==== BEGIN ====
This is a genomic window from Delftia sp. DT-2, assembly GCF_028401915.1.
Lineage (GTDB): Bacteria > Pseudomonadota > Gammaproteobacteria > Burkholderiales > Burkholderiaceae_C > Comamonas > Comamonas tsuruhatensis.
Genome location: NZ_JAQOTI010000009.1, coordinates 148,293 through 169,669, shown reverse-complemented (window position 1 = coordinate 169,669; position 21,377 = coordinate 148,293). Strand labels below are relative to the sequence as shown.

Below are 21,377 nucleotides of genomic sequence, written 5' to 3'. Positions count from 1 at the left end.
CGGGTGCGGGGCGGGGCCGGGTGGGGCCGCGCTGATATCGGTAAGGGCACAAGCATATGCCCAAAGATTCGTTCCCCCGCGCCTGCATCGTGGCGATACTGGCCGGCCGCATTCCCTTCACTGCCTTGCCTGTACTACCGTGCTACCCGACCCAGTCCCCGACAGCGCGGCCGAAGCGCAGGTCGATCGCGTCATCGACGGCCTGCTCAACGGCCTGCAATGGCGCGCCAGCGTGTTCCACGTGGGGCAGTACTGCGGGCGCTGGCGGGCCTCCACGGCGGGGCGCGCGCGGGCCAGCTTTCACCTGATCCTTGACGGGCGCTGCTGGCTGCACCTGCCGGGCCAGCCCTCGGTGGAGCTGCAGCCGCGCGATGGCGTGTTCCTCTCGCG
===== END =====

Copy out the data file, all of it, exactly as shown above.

This is a genomic window from Delftia sp. DT-2, assembly GCF_028401915.1.
Lineage (GTDB): Bacteria > Pseudomonadota > Gammaproteobacteria > Burkholderiales > Burkholderiaceae_C > Comamonas > Comamonas tsuruhatensis.
Genome location: NZ_JAQOTI010000009.1, coordinates 148,293 through 169,669, shown reverse-complemented (window position 1 = coordinate 169,669; position 21,377 = coordinate 148,293). Strand labels below are relative to the sequence as shown.

Below are 21,377 nucleotides of genomic sequence, written 5' to 3'. Positions count from 1 at the left end.
CGGGTGCGGGGCGGGGCCGGGTGGGGCCGCGCTGATATCGGTAAGGGCACAAGCATATGCCCAAAGATTCGTTCCCCCGCGCCTGCATCGTGGCGATACTGGCCGGCCGCATTCCCTTCACTGCCTTGCCTGTACTACCGTGCTACCCGACCCAGTCCCCGACAGCGCGGCCGAAGCGCAGGTCGATCGCGTCATCGACGGCCTGCTCAACGGCCTGCAATGGCGCGCCAGCGTGTTCCACGTGGGGCAGTACTGCGGGCGCTGGCGGGCCTCCACGGCGGGGCGCGCGCGGGCCAGCTTTCACCTGATCCTTGACGGGCGCTGCTGGCTGCACCTGCCGGGCCAGCCCTCGGTGGAGCTGCAGCCGCGCGATGGCGTGTTCCTCTCGCG